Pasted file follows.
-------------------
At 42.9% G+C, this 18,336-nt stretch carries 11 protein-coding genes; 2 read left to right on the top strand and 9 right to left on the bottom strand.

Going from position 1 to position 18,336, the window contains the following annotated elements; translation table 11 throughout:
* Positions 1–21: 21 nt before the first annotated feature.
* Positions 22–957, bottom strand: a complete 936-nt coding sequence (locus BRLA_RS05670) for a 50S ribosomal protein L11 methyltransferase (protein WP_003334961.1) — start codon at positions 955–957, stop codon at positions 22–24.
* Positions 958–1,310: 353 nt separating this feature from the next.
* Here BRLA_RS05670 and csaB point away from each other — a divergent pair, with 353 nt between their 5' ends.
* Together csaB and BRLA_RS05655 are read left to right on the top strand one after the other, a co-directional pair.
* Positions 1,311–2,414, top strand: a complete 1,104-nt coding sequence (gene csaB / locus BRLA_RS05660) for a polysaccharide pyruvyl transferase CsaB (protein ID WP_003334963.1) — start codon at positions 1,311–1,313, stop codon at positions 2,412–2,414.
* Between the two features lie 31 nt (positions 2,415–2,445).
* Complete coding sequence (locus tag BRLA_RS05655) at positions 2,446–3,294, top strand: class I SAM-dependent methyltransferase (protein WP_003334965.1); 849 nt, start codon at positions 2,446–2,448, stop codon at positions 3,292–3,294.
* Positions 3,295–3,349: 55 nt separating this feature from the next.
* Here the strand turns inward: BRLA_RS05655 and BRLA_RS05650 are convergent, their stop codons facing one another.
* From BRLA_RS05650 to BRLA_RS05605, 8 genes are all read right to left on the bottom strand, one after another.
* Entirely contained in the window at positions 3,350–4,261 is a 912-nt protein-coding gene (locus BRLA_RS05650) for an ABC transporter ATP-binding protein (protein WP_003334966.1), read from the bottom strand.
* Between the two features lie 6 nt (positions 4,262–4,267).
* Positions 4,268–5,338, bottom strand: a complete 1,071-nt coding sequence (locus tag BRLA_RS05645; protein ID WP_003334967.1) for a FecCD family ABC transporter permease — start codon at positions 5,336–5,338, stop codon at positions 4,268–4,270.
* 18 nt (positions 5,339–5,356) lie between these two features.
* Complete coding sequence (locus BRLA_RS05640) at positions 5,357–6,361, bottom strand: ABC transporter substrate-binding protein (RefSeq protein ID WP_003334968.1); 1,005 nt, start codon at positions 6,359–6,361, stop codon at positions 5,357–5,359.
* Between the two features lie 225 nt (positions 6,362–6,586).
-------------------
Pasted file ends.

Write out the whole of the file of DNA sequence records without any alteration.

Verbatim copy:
At 42.9% G+C, this 18,336-nt stretch carries 11 protein-coding genes; 2 read left to right on the top strand and 9 right to left on the bottom strand.

Going from position 1 to position 18,336, the window contains the following annotated elements; translation table 11 throughout:
* Positions 1–21: 21 nt before the first annotated feature.
* Positions 22–957, bottom strand: a complete 936-nt coding sequence (locus BRLA_RS05670) for a 50S ribosomal protein L11 methyltransferase (protein WP_003334961.1) — start codon at positions 955–957, stop codon at positions 22–24.
* Positions 958–1,310: 353 nt separating this feature from the next.
* Here BRLA_RS05670 and csaB point away from each other — a divergent pair, with 353 nt between their 5' ends.
* Together csaB and BRLA_RS05655 are read left to right on the top strand one after the other, a co-directional pair.
* Positions 1,311–2,414, top strand: a complete 1,104-nt coding sequence (gene csaB / locus BRLA_RS05660) for a polysaccharide pyruvyl transferase CsaB (protein ID WP_003334963.1) — start codon at positions 1,311–1,313, stop codon at positions 2,412–2,414.
* Between the two features lie 31 nt (positions 2,415–2,445).
* Complete coding sequence (locus tag BRLA_RS05655) at positions 2,446–3,294, top strand: class I SAM-dependent methyltransferase (protein WP_003334965.1); 849 nt, start codon at positions 2,446–2,448, stop codon at positions 3,292–3,294.
* Positions 3,295–3,349: 55 nt separating this feature from the next.
* Here the strand turns inward: BRLA_RS05655 and BRLA_RS05650 are convergent, their stop codons facing one another.
* From BRLA_RS05650 to BRLA_RS05605, 8 genes are all read right to left on the bottom strand, one after another.
* Entirely contained in the window at positions 3,350–4,261 is a 912-nt protein-coding gene (locus BRLA_RS05650) for an ABC transporter ATP-binding protein (protein WP_003334966.1), read from the bottom strand.
* Between the two features lie 6 nt (positions 4,262–4,267).
* Positions 4,268–5,338, bottom strand: a complete 1,071-nt coding sequence (locus tag BRLA_RS05645; protein ID WP_003334967.1) for a FecCD family ABC transporter permease — start codon at positions 5,336–5,338, stop codon at positions 4,268–4,270.
* 18 nt (positions 5,339–5,356) lie between these two features.
* Complete coding sequence (locus BRLA_RS05640) at positions 5,357–6,361, bottom strand: ABC transporter substrate-binding protein (RefSeq protein ID WP_003334968.1); 1,005 nt, start codon at positions 6,359–6,361, stop codon at positions 5,357–5,359.
* Between the two features lie 225 nt (positions 6,362–6,586).